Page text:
GLASGOW, Scotland -- Nigel Benn was stunned by a solid right just before the final bell but still won a unanimous decision yesterday over Mario Galvano to hang on to his World Boxing Council super-middleweight title.
Though well ahead on points, Benn left himself open to a late counter-attack, and Galvano, a former champion from Italy, unloaded the right hand to the chin.
Benn wobbled but survived the follow-up blows. When the final bell sounded, he staggered back to his corner.
"He caught me with a good shot and my legs went," Benn admitted. "But I've still got my belt."
Galvano, jeered throughout the fight for his stalling tactics, finished with blood seeping from a cut under his left eye.
Judge Louis Michel of France scored it 117-113, Bob Logist of Belgium had it 118-112 and Lazaro Carrazco of Spain saw it 118-114 in favor of Benn, who improved to 36-2-0 in his second defense. He won the title from Galvano in Marino, Italy, near Rome, in a controversial decision last October.
In that bout, Galvano suffered a gash above his left eye in the third round. His handlers, believing it was caused by an accidental clash of heads, claimed the fight should have been declared a technical draw. Instead, the referee ruled it was caused by a punch and Benn was handed the title.
Galvano, who won the title vacated by Sugar Ray Leonard in 1990, is now 22-3-2.
Galvano's fight plan appeared to be helped by referee Tony Perez of New York, who often did nothing about the Italian's constant holding whenever the fighters got close.
Perez did warn Galvano once, for hitting on the break in the seventh. Galvano was lucky not to receive another for hitting Benn after the British fighter had accidentally slipped to one knee in the second.
The 6-foot-1 Galvano outreached Benn and stopped the big-hitting champion from unloading his heavy punches. When Benn found the target, Galvano usually was moving backward.
Benn landed a left hook and a follow-up right in the ninth but failed to floor Galvano. In the 10th, Galvano invited Benn to hit him while on the ropes and the champion delivered a right hand that got through.
But again the Italian survived and finally came up with his unexpected finish.
Benn was half crouching when Galvano sliced the short right hand through his defense. If it had happened a few seconds earlier, Galvano might have regained his title.
About 4,000 fans watched the bout at the Scottish Exhibition Center.
Wamba, Vasquez win
LEVALLOIS, France -- Anclat Wamba of France and Wilfredo Vasquez of Puerto Rico defended world titles with decisions over challengers.
Wamba defended his World Boxing Council cruiserweight title over American David Vedder, and Vasquez held onto to his World Boxing Association super-bantamweight crown over Colombian Luis Mendoza.
Neither fight provided much excitement and the champion of the respective divisions won each of the 12-round bouts without much trouble or power.
Wamba, originally from the Congo, is 40-2. Vedder, 28-12, lost his second title fight in less than three months. Last December, he bowed to Australian Jeff Harding in a WBC light-heavyweight fight.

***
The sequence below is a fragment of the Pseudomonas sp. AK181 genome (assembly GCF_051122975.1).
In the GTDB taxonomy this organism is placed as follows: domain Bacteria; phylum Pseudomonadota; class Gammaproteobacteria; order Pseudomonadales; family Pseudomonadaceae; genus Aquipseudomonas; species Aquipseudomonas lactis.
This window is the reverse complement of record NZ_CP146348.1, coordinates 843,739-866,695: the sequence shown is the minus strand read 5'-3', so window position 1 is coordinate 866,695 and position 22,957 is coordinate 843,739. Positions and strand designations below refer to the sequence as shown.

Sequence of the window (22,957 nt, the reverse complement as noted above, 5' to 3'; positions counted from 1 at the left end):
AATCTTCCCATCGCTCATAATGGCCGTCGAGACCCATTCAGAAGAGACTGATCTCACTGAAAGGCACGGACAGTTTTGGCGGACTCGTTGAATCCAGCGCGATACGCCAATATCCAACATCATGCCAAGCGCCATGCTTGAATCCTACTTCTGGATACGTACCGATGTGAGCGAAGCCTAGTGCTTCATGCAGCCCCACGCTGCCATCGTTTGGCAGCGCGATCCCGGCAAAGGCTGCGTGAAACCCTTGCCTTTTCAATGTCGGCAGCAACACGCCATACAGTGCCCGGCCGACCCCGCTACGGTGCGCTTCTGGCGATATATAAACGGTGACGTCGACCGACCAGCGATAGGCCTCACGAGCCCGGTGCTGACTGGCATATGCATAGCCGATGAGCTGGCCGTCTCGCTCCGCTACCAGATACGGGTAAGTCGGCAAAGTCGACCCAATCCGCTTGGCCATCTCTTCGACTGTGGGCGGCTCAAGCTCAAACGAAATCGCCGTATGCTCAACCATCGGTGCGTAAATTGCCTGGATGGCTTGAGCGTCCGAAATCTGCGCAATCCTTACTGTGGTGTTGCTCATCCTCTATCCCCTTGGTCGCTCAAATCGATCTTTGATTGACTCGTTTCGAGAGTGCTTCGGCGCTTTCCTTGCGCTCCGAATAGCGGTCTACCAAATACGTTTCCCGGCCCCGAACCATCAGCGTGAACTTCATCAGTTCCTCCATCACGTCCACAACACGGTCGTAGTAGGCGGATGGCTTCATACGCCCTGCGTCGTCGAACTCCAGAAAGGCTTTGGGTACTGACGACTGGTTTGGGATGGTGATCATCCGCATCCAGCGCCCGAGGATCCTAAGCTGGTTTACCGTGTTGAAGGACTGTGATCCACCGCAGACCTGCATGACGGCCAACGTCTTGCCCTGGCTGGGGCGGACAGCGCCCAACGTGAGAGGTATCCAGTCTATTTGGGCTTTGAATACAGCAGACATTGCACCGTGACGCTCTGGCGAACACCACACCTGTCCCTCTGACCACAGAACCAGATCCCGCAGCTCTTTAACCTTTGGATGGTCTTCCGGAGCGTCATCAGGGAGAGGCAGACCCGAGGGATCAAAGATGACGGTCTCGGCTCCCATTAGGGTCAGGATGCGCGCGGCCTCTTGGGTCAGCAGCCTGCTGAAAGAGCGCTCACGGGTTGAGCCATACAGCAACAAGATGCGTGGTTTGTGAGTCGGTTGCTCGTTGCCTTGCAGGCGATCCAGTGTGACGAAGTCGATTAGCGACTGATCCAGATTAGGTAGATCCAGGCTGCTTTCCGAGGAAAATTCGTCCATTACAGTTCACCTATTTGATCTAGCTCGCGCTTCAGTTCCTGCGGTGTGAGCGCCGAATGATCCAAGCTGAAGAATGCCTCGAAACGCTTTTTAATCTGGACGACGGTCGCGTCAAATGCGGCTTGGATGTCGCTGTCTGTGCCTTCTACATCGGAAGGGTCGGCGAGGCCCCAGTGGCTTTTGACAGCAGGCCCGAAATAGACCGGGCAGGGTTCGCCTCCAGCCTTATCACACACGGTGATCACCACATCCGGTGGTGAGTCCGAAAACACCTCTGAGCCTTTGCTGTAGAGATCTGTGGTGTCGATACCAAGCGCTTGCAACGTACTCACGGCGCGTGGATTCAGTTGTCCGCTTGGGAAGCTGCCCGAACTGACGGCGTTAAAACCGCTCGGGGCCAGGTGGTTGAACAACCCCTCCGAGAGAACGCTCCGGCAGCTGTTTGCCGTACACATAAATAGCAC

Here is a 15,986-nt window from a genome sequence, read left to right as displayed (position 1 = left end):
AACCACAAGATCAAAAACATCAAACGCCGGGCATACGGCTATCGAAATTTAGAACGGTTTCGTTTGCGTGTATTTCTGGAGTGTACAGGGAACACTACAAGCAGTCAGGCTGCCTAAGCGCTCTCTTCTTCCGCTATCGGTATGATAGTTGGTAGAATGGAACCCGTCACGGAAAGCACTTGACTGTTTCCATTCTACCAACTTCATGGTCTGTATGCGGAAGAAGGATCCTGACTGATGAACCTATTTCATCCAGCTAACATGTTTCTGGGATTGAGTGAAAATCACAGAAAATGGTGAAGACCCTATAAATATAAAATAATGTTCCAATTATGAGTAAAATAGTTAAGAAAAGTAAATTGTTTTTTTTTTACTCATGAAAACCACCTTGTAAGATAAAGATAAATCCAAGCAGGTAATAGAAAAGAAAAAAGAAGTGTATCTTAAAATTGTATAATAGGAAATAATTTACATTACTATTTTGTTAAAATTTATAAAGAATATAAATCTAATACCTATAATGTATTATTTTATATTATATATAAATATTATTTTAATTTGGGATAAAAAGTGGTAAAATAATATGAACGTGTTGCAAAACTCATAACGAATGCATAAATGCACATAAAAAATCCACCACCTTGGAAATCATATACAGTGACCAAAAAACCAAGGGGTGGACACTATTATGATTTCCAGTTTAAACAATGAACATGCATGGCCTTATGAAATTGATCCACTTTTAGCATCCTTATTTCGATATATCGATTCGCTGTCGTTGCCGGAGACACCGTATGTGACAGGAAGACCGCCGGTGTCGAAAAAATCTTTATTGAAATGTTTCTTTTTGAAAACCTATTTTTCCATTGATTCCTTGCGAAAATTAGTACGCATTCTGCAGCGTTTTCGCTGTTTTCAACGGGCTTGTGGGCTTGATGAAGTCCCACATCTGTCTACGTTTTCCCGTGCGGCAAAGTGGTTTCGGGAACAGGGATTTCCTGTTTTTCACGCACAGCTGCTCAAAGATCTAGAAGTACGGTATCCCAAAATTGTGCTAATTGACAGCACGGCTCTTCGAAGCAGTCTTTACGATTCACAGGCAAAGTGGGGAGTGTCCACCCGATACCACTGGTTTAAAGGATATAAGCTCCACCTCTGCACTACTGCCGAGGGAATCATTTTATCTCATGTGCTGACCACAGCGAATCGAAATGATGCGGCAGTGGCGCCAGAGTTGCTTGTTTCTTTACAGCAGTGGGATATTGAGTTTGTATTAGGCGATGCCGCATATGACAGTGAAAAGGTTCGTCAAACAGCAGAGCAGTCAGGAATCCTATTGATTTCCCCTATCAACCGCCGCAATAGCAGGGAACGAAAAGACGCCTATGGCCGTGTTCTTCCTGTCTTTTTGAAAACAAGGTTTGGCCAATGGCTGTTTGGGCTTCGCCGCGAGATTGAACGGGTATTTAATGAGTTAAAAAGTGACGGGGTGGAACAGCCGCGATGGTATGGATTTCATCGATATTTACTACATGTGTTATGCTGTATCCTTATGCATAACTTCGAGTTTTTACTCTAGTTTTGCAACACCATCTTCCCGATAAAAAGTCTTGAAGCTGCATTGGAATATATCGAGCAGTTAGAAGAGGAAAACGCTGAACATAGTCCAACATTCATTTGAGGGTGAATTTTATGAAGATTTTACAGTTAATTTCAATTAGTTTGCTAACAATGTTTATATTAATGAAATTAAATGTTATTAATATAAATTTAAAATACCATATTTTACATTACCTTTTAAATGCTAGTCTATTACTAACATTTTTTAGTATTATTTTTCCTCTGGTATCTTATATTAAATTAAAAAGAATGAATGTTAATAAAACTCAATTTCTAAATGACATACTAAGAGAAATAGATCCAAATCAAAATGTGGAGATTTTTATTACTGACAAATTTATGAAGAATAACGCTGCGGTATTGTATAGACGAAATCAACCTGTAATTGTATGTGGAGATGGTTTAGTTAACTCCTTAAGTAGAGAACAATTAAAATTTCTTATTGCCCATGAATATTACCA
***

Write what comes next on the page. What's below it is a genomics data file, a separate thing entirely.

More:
Mendoza had the WBA title in 1990 and 1991 before losing it to Mexican Raul Perez in October 1991. Perez lost it to Vasquez a year ago.
Mendoza is 33-2-3 with 20 KOs. Vasquez is 34-3-6 with 28 KOs.
BANGKOK, Thailand -- Pichit Sitbangprachan of Thailand successfully defended his International Boxing Federation flyweight title by stopping Antonio Perez of Mexico in the fourth round.
Pichit floored Perez with a left hook in the fourth round. The challenger got up, but was caught in a corner by Pichit, and took a two-fisted beating until the referee stopped the fight.
COLORADO SPRINGS, COLORADO
COLORADO SPRINGS, Colo. -- Russell Roberts has worked with weights since failing to win a U.S. amateur boxing title last year, and Arturo Hoffman could be excused for thinking that the weights were in Roberts' gloves.
Roberts, a 20-year-old apprentice electrician from Gretna, La., jumped all over Hoffman and stopped the defending 112-pound champion at2:34 of the first round.
Hoffman, an 18-year-old high school senior from Dade City, Fla., outpointed Roberts in the 1992 final.
"I've been working with weights and feel like I'm stronger and have more stamina," Roberts said.
Roberts rocked Hoffman with several counter punches, then knocked him down with three overhand rights.
"I could see he was out of it after the first overhand right," Roberts said.
Hoffman then was forced to take a standing 8-count, and the fight was stopped when he was knocked down again.
Albert Guardado, a 19-year-old college freshman, was expected to get a boxing lesson from veteran internationalist Bradley Martinez in the 106-pound final at the Broadmoor World Arena.
When the bout ended, however, the professor was muttering and the student was beaming.
Outboxed in the first round, Guardo, who lives in Topeka, Kan., where he attends Washburn University, came on to score a 39-18 victory over Martinez, the defending champion, who is stationed at Fort Huachuca, Ariz.
"I thought I won, but I was surprised the scores were that far apart," Guardado said.
"I just outboxed him," Martinez complained. "I boxed his socks off."
Julian Wheeler, a 1992 Olympian and the only other defending champion in the competition, had just too much height, reach and experience for 17-year-old Frank Carmona of Los Angeles in the 125-pound final.
Wheeler, of the Navy at Virginia Beach, Va., won 47-22.
The shortest bout of the night was the 147-pound final.
Hector Colon, a hospital security guard in Milwaukee, knocked out Jesse Brisena, a Northern Michigan University Student, with an overhand right at 1:13 of the first round.
The referee did not start a count and a physician got into the ring immediately. Brisena was on the canvas for about a minute.